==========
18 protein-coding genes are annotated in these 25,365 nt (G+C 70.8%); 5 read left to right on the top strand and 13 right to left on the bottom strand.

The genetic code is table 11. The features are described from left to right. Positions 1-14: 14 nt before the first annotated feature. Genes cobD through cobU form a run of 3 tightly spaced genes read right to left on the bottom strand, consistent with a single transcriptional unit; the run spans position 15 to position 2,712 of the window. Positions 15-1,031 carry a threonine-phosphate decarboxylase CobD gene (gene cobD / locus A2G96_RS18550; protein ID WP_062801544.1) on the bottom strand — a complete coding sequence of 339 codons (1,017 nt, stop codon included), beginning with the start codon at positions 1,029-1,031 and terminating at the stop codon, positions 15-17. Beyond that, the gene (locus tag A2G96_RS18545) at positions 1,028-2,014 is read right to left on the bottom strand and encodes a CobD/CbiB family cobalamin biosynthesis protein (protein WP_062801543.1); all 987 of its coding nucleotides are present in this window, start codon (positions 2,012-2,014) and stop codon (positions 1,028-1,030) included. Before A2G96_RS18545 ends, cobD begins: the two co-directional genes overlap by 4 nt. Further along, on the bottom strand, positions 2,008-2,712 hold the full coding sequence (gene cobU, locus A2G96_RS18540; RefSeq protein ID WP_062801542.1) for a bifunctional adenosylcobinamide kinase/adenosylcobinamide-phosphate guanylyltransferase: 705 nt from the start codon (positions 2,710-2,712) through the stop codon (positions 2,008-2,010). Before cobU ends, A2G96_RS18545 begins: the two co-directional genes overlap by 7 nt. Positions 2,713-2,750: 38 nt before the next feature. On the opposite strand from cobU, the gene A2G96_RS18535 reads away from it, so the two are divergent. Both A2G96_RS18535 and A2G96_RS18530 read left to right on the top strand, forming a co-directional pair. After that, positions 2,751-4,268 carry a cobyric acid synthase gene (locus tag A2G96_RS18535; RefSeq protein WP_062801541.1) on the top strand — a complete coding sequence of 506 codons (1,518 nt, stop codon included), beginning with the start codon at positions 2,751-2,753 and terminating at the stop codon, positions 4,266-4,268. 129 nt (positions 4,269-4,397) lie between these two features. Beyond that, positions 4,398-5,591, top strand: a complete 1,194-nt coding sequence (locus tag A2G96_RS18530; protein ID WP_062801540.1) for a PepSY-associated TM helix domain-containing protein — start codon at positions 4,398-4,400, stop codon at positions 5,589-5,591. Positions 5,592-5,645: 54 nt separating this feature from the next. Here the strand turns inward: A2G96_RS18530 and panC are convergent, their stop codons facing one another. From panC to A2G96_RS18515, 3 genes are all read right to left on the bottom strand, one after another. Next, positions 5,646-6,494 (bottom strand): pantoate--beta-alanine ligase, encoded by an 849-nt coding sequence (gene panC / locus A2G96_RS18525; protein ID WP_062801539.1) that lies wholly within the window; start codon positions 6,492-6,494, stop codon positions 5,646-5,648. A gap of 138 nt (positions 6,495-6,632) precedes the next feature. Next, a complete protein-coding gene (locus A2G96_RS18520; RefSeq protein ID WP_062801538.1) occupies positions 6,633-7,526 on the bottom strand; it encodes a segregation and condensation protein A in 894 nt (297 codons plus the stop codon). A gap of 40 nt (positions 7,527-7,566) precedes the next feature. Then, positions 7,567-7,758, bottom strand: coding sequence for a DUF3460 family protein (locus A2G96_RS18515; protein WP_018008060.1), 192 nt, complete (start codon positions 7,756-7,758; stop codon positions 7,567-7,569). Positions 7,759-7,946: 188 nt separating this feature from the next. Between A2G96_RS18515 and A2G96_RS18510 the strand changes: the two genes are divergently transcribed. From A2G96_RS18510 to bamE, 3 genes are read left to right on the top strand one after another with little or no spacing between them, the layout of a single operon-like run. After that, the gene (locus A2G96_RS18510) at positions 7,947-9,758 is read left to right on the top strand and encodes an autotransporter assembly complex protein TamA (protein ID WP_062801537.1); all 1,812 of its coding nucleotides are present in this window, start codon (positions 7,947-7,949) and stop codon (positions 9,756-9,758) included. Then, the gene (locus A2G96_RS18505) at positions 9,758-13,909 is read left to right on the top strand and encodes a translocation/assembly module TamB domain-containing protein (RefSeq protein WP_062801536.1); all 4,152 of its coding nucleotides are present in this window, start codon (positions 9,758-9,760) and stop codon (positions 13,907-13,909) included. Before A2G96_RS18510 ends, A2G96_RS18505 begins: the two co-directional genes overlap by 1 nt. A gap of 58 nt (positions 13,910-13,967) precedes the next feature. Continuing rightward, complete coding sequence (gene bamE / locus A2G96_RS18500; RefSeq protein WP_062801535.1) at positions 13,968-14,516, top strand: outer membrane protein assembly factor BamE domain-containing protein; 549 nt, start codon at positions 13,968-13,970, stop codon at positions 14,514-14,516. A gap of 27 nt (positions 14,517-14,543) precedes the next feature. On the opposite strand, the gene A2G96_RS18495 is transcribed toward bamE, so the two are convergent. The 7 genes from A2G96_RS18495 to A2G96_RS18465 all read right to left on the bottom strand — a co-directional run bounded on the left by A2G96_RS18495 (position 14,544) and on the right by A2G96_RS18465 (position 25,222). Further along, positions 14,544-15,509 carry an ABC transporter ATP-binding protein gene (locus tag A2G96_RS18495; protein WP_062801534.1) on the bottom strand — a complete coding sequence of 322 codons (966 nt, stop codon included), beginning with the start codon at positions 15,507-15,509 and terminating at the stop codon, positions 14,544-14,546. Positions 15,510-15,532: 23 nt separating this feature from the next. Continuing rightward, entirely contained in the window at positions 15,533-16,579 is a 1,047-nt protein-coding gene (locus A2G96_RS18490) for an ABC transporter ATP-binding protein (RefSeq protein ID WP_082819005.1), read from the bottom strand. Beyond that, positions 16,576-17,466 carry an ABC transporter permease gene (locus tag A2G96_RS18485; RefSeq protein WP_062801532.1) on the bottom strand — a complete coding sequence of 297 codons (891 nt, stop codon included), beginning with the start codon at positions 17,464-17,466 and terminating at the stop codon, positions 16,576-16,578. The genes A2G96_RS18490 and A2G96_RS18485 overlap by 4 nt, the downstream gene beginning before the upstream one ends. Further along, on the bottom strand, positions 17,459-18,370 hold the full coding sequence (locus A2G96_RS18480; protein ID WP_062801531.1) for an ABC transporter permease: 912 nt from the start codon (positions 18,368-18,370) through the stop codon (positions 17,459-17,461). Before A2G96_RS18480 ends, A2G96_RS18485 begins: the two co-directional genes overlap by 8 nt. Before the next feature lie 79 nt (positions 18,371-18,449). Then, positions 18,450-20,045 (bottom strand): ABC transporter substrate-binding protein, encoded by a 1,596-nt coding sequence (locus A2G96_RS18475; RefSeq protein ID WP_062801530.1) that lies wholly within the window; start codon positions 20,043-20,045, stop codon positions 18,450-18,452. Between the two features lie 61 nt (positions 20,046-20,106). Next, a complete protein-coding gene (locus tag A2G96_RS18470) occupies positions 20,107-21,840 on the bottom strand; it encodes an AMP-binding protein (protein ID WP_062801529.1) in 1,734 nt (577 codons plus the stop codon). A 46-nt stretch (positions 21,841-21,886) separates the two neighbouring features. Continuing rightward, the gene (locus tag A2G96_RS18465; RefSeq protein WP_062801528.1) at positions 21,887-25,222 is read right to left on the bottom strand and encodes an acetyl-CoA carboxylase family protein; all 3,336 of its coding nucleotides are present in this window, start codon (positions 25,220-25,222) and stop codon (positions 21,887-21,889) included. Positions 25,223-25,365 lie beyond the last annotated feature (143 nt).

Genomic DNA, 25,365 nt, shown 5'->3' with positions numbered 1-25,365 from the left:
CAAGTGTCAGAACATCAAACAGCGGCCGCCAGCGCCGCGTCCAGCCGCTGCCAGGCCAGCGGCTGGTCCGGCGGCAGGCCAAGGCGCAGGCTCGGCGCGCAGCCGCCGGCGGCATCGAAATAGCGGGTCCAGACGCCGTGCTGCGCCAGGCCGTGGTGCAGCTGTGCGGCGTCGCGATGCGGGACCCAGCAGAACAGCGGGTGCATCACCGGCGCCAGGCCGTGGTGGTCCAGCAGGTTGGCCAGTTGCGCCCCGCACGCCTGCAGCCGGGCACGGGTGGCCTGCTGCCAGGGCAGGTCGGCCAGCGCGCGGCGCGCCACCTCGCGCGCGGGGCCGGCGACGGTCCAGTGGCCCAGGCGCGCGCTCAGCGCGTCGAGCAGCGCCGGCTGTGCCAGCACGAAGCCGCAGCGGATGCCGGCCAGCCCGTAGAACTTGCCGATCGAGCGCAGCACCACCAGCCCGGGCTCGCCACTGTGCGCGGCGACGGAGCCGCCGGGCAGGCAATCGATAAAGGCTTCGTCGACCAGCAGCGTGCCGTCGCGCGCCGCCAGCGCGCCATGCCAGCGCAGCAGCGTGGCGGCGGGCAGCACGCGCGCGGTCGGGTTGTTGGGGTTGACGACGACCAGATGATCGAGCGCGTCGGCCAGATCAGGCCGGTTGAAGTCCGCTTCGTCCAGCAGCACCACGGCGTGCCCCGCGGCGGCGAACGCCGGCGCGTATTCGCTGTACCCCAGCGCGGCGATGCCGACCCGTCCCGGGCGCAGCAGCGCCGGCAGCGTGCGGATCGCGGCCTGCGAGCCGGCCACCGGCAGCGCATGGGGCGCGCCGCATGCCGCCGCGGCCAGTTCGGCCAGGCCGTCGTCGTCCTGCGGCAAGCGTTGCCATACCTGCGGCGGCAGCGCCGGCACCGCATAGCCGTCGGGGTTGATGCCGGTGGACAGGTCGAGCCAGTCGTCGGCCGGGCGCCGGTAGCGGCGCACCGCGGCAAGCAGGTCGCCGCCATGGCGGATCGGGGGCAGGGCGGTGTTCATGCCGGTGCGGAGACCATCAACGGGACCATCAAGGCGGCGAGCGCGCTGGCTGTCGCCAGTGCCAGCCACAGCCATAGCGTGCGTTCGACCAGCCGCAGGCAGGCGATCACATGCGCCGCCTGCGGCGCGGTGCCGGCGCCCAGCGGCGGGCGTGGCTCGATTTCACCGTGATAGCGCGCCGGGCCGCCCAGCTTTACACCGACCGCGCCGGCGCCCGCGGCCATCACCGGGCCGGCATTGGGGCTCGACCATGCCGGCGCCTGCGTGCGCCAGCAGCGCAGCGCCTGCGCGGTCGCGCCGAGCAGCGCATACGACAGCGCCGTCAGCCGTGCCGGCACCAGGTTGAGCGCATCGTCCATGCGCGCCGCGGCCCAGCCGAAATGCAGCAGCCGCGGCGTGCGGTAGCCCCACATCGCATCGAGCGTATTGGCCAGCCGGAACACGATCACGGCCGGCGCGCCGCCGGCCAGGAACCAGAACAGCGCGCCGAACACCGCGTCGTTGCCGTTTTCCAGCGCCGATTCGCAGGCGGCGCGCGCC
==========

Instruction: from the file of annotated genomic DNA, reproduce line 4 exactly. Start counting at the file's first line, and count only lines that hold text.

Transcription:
CAAGTGTCAGAACATCAAACAGCGGCCGCCAGCGCCGCGTCCAGCCGCTGCCAGGCCAGCGGCTGGTCCGGCGGCAGGCCAAGGCGCAGGCTCGGCGCGCAGCCGCCGGCGGCATCGAAATAGCGGGTCCAGACGCCGTGCTGCGCCAGGCCGTGGTGCAGCTGTGCGGCGTCGCGATGCGGGACCCAGCAGAACAGCGGGTGCATCACCGGCGCCAGGCCGTGGTGGTCCAGCAGGTTGGCCAGTTGCGCCCCGCACGCCTGCAGCCGGGCACGGGTGGCCTGCTGCCAGGGCAGGTCGGCCAGCGCGCGGCGCGCCACCTCGCGCGCGGGGCCGGCGACGGTCCAGTGGCCCAGGCGCGCGCTCAGCGCGTCGAGCAGCGCCGGCTGTGCCAGCACGAAGCCGCAGCGGATGCCGGCCAGCCCGTAGAACTTGCCGATCGAGCGCAGCACCACCAGCCCGGGCTCGCCACTGTGCGCGGCGACGGAGCCGCCGGGCAGGCAATCGATAAAGGCTTCGTCGACCAGCAGCGTGCCGTCGCGCGCCGCCAGCGCGCCATGCCAGCGCAGCAGCGTGGCGGCGGGCAGCACGCGCGCGGTCGGGTTGTTGGGGTTGACGACGACCAGATGATCGAGCGCGTCGGCCAGATCAGGCCGGTTGAAGTCCGCTTCGTCCAGCAGCACCACGGCGTGCCCCGCGGCGGCGAACGCCGGCGCGTATTCGCTGTACCCCAGCGCGGCGATGCCGACCCGTCCCGGGCGCAGCAGCGCCGGCAGCGTGCGGATCGCGGCCTGCGAGCCGGCCACCGGCAGCGCATGGGGCGCGCCGCATGCCGCCGCGGCCAGTTCGGCCAGGCCGTCGTCGTCCTGCGGCAAGCGTTGCCATACCTGCGGCGGCAGCGCCGGCACCGCATAGCCGTCGGGGTTGATGCCGGTGGACAGGTCGAGCCAGTCGTCGGCCGGGCGCCGGTAGCGGCGCACCGCGGCAAGCAGGTCGCCGCCATGGCGGATCGGGGGCAGGGCGGTGTTCATGCCGGTGCGGAGACCATCAACGGGACCATCAAGGCGGCGAGCGCGCTGGCTGTCGCCAGTGCCAGCCACAGCCATAGCGTGCGTTCGACCAGCCGCAGGCAGGCGATCACATGCGCCGCCTGCGGCGCGGTGCCGGCGCCCAGCGGCGGGCGTGGCTCGATTTCACCGTGATAGCGCGCCGGGCCGCCCAGCTTTACACCGACCGCGCCGGCGCCCGCGGCCATCACCGGGCCGGCATTGGGGCTCGACCATGCCGGCGCCTGCGTGCGCCAGCAGCGCAGCGCCTGCGCGGTCGCGCCGAGCAGCGCATACGACAGCGCCGTCAGCCGTGCCGGCACCAGGTTGAGCGCATCGTCCATGCGCGCCGCGGCCCAGCCGAAATGCAGCAGCCGCGGCGTGCGGTAGCCCCACATCGCATCGAGCGTATTGGCCAGCCGGAACACGATCACGGCCGGCGCGCCGCCGGCCAGGAACCAGAACAGCGCGCCGAACACCGCGTCGTTGCCGTTTTCCAGCGCCGATTCGCAGGCGGCGCGCGCC